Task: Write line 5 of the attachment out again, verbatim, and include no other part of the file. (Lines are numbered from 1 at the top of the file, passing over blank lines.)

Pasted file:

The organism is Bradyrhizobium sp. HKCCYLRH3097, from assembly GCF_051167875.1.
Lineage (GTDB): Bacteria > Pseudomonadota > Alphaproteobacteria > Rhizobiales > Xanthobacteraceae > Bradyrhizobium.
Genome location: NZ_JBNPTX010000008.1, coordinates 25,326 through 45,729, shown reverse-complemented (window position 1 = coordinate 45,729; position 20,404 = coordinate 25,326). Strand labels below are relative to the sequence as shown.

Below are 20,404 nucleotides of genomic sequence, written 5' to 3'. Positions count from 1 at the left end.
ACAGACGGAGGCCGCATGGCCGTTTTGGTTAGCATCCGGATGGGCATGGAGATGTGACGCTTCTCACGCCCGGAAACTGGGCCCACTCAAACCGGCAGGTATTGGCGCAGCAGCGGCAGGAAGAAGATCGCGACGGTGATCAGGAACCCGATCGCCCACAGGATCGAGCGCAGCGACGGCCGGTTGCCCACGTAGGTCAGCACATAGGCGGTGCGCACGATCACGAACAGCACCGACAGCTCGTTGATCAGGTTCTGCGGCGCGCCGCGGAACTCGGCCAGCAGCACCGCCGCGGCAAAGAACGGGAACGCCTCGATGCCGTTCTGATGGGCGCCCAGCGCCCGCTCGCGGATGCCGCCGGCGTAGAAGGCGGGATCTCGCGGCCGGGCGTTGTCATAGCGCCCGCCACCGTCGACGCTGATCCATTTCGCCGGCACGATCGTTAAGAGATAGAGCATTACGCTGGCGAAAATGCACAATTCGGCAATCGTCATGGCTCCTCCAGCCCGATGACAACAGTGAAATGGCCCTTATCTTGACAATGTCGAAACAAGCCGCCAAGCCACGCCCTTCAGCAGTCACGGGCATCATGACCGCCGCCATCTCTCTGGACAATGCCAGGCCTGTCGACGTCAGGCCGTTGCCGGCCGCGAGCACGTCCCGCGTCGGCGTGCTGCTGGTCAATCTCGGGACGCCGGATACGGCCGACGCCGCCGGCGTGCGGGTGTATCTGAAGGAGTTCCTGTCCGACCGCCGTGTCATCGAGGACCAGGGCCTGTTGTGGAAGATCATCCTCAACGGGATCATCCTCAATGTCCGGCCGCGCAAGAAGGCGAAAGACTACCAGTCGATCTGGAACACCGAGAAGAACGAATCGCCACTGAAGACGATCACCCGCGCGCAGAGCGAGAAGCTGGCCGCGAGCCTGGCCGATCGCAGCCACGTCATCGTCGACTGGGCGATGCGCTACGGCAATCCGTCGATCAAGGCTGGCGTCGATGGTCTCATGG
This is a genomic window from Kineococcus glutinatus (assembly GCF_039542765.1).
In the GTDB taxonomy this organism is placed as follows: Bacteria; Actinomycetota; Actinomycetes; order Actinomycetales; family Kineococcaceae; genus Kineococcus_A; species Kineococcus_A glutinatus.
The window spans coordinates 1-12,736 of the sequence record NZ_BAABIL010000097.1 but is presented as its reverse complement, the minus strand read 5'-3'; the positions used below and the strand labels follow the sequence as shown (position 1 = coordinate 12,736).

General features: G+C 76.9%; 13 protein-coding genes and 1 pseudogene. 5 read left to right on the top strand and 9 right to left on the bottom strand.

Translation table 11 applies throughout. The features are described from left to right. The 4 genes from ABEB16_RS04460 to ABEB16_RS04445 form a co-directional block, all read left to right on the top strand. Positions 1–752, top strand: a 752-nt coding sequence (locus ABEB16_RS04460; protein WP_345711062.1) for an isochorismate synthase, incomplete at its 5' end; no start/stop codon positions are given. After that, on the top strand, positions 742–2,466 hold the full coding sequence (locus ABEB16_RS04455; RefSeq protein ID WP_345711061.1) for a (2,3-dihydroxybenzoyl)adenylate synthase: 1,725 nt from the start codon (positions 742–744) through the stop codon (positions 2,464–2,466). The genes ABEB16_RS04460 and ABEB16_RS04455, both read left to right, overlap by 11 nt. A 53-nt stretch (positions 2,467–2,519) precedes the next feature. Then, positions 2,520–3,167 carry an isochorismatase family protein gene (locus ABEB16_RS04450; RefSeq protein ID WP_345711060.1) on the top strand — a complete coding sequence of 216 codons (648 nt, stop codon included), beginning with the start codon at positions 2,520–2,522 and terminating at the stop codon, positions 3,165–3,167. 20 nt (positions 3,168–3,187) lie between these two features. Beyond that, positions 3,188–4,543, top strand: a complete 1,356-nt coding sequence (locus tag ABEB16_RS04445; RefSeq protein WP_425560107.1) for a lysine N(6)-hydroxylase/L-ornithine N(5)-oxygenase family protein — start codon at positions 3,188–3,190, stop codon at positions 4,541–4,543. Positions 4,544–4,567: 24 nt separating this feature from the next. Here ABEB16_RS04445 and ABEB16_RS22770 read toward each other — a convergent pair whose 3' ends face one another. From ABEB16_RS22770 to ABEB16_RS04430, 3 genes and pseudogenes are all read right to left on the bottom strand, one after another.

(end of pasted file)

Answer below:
ACAGACGGAGGCCGCATGGCCGTTTTGGTTAGCATCCGGATGGGCATGGAGATGTGACGCTTCTCACGCCCGGAAACTGGGCCCACTCAAACCGGCAGGTATTGGCGCAGCAGCGGCAGGAAGAAGATCGCGACGGTGATCAGGAACCCGATCGCCCACAGGATCGAGCGCAGCGACGGCCGGTTGCCCACGTAGGTCAGCACATAGGCGGTGCGCACGATCACGAACAGCACCGACAGCTCGTTGATCAGGTTCTGCGGCGCGCCGCGGAACTCGGCCAGCAGCACCGCCGCGGCAAAGAACGGGAACGCCTCGATGCCGTTCTGATGGGCGCCCAGCGCCCGCTCGCGGATGCCGCCGGCGTAGAAGGCGGGATCTCGCGGCCGGGCGTTGTCATAGCGCCCGCCACCGTCGACGCTGATCCATTTCGCCGGCACGATCGTTAAGAGATAGAGCATTACGCTGGCGAAAATGCACAATTCGGCAATCGTCATGGCTCCTCCAGCCCGATGACAACAGTGAAATGGCCCTTATCTTGACAATGTCGAAACAAGCCGCCAAGCCACGCCCTTCAGCAGTCACGGGCATCATGACCGCCGCCATCTCTCTGGACAATGCCAGGCCTGTCGACGTCAGGCCGTTGCCGGCCGCGAGCACGTCCCGCGTCGGCGTGCTGCTGGTCAATCTCGGGACGCCGGATACGGCCGACGCCGCCGGCGTGCGGGTGTATCTGAAGGAGTTCCTGTCCGACCGCCGTGTCATCGAGGACCAGGGCCTGTTGTGGAAGATCATCCTCAACGGGATCATCCTCAATGTCCGGCCGCGCAAGAAGGCGAAAGACTACCAGTCGATCTGGAACACCGAGAAGAACGAATCGCCACTGAAGACGATCACCCGCGCGCAGAGCGAGAAGCTGGCCGCGAGCCTGGCCGATCGCAGCCACGTCATCGTCGACTGGGCGATGCGCTACGGCAATCCGTCGATCAAGGCTGGCGTCGATGGTCTCATGG